10. You might want to talk to the lab you are working with and have a discussion about target density and target gamma. What we do every run for process normal is shoot a test strip on a XRite Sensitometer on some fresh stock we are running which is then processed and read on a XRits 310 Densitometer. We aim for a "standard" reference D-Max and D-Min and some stocks and processes will be based around a target D-Max. For example when we make optical tracks for printing the target density is a 2.8 specified by the person who records our optical 16mm tracks. I am home now but I can get the last Sensi strip and densities for 7222 from last week tomorrow and post them, we run F76 at 75Deg F / 3min (50ft /min) and a 1:3 mix with the developed being about 100Gal with allot of turbuation so a pretty active developer, For 3378 Sound film we run at 80Deg at 20Ft/min so more than double the dev time and higher temp, that gets it to the high density. So it is a good idea to do some experiments and shoot some brackets and see how things turn out with more or less target density and then a lab can process to that density / gamma specified.
  11. The Vision3 stocks are designed to be inter-mixed so they all have similar grain and base character, I have found they can be inter-mixed in scanning without having to do a base re-calibration between stock. Similar when printing them to film a one light can be pretty good with mixed V3 stocks, scene and lighting dependent of course.
  12. I recently did a Digital to 7222 recording at Cinelab and I calibrated for one stop over and pulled 1/2 it had a nice contrastier look, it was for re-scan not a print. We also tested a number of developers a number of years back before we ran a big well known 35mm B&W feature and found F76 developer to really work best and produce much nicer looking grain. It is a negative so it will be a Log scan typically on a Scan Station or Arriscan and then as David said you can adjust contrast to your liking.
  13. I have a Nucoda setup but don;t really do any stabilization, it is rare that any film comes out of the LaserGraphics or Arri scanners that need post stabilization.
  14. IN scanner GPU stabilization works really well because it is done on the raw camera data before it is demosaiced so basically the machine looks at the monochrome info for contrast edges in a specific known general area where the perfs are supposed to be. The LaserGraphics GPU stabilization is so good the scanner just has a encoder on the capstan and then the GPU stabilization, if you turn it off the film moves around quite a bit and then is locked amazingly steady when it is on. I think Nucoda/Phoenix has better stabilization tools for film than Resolve does also.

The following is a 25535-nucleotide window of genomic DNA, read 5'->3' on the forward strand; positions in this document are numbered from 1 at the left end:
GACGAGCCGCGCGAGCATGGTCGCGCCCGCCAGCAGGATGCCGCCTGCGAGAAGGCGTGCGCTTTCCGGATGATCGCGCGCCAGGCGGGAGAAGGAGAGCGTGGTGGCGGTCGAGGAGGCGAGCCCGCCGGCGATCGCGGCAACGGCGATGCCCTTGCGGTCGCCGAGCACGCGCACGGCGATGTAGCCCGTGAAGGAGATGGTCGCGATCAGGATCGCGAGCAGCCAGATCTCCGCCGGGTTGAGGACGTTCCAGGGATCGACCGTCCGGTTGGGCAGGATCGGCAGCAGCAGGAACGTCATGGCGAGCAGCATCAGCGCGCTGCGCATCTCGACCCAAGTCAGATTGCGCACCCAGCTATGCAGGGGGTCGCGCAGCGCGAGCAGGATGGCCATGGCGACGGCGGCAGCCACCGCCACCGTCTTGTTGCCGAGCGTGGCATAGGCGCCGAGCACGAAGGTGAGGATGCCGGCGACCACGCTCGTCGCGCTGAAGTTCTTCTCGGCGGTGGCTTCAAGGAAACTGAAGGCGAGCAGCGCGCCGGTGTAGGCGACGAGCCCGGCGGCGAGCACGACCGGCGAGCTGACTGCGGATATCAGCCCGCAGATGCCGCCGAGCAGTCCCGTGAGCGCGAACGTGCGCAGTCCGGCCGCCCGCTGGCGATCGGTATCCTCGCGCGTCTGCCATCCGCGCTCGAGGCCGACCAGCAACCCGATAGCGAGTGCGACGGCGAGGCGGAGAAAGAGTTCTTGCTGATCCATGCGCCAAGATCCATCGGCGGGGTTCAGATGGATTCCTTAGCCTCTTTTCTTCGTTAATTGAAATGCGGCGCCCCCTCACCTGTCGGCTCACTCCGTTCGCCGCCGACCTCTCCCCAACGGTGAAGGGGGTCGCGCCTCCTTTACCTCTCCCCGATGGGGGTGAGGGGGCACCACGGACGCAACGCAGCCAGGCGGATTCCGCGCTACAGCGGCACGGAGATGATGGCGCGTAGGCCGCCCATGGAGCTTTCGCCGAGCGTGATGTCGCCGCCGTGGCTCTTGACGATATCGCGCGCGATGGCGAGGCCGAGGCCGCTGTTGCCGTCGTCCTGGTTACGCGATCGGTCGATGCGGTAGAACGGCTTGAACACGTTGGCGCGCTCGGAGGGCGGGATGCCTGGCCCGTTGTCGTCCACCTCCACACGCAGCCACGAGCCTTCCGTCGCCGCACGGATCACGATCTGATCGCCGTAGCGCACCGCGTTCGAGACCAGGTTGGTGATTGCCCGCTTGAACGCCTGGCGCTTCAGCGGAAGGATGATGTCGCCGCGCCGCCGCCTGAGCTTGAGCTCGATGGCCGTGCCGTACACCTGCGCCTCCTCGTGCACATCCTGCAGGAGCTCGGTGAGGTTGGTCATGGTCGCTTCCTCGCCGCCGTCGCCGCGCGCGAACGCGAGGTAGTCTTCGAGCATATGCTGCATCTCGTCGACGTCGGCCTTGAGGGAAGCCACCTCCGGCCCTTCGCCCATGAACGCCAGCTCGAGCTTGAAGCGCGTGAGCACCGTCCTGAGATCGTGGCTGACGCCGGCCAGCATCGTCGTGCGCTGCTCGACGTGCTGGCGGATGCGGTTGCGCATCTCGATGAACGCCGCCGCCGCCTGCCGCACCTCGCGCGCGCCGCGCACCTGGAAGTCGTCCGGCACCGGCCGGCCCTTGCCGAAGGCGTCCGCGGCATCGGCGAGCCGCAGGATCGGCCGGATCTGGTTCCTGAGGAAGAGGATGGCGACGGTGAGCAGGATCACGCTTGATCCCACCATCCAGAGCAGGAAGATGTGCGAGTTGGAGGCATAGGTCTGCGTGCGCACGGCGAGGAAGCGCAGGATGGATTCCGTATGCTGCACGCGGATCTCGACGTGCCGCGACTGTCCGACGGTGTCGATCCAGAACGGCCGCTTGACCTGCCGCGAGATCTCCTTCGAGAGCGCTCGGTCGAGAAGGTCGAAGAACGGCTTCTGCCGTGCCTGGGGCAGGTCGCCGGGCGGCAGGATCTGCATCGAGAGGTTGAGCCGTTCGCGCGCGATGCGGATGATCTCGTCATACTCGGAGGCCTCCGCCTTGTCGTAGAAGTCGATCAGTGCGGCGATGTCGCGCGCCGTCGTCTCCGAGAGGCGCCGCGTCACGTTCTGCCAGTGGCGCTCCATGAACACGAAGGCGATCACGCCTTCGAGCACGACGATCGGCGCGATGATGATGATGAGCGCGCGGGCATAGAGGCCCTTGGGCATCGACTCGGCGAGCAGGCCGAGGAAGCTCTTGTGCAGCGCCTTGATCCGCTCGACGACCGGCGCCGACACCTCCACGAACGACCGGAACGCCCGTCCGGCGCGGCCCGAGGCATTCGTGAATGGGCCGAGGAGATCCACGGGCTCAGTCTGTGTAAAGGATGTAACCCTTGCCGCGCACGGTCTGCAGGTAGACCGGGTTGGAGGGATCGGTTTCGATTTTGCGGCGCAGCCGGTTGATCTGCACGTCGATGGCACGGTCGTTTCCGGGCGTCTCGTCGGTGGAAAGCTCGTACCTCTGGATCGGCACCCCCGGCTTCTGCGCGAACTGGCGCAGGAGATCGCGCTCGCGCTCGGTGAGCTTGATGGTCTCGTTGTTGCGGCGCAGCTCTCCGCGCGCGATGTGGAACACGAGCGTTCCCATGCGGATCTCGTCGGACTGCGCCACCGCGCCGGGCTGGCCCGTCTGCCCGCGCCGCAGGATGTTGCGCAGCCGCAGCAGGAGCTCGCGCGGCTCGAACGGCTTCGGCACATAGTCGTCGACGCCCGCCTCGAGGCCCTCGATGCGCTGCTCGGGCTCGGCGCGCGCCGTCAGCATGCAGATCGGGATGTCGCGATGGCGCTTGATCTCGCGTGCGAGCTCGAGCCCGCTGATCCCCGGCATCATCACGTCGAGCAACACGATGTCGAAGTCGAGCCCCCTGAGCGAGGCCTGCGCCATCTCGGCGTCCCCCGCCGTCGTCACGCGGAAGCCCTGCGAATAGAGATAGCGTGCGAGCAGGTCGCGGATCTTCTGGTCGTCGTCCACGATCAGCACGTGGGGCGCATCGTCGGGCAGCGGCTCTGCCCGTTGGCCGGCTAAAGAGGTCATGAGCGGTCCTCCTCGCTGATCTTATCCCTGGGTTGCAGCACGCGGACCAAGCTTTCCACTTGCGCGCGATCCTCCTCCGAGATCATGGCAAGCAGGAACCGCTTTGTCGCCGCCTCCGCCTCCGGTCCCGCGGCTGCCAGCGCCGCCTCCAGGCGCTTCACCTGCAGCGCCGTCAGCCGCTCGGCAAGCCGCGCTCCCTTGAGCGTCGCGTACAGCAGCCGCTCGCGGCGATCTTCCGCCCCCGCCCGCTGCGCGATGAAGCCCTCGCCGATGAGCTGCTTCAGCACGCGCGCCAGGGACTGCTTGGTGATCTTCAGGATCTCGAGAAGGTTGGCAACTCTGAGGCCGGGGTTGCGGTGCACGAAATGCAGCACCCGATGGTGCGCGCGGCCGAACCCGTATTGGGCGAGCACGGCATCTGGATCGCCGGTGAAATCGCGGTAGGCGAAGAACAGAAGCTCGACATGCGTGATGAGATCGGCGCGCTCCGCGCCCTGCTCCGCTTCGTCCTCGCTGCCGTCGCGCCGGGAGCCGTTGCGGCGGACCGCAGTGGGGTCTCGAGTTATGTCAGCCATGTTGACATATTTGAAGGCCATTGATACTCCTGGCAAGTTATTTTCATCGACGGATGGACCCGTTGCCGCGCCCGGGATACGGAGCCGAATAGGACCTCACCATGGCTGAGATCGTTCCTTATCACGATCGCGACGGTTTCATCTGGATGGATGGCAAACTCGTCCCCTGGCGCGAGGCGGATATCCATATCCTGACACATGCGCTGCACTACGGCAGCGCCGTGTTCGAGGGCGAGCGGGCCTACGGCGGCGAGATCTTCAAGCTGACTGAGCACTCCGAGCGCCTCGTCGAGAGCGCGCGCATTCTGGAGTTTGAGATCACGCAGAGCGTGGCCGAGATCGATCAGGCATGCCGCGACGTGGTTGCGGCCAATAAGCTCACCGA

15. I could potentially record to 100D Ektachrome and I am working on getting around to a test and calibration for the recorder and I have recorded to Tri-X reversal if you are just looking for a one off positive to project.
  16. HI We record to a negative and then print it, choices are 50D 250D 500T / 7222 for the recorded negative and we can print that to 16mm color or B&W print stock. I am thinking about a direct to print stock recorder with sound using an Auricon but it is far down on the list due to the technical challenges of recording direct to print stock in real time like the Cinevator does. The V4 (now) of the Cinelab Digital to 16mm recorder runs at about 2FPS to record digital files to 16mm film, pin registered.
  17. Most of the film color timers learned by trial and error, Brad who was at Cinelab was an incredible color timer and did not like the hazeltine as he found it to be slow and cumbersome he timed on the bench with color cards and experience and made incredible timed prints. Unfortunately he passed away a few years ago so much of the knowledge he had was lost except for the tools which are still at the lab. For Di workflows on film you might reach out to Steve Shaw at Light Illusion as he has an extensive toolset for calibrating a Kodak digital LAD with a densitometer through the negative and print stages at a lab and building a matching 3D viewing LUT so the look of the print can be closely matched in the DI theater. For more controlled general printing you can use a Kodak LAD and measure the patches with the densitometer for ECN2 consistency and then print that LAD onto print stock and then measure the LAD patches on the print to get to a base printer light setup on the printer and process at the lab. From there color timing is primary print lights +RGB = darker in all colors -RGB = Lighter in all colors +G = more magenta -G =less magenta etc.
  18. I think it has a metal plate system that "holds down" the film and makes it run flatter through the gate. This probably really depends allot on the tolerance for being flattened by the presumably very shrunken film being scanned.
  19. Canon 11.5-138mm zoom. Canon Super16 10.6-180mm T2.7 zoom.
  20. Kodak did about 1.3B in sales last year and turned a bit of a profit, I think most of the sales volume was in advanced materials and inks etc. The MP products division and the still film division are both profitable I believe.
  21. I would go for the Arriscan if you value color accuracy and DPX is really not that hard to deal with on a modern machine, just transcode it to ProRes4444XQ if the scan house won't offer that. The Arriscan is a true RGB and true 16bit machine when run in 2-flash it is in another class of machine compared to the still excellent Scan Station. The Arriscan is definitely superior in terms of color reproduction.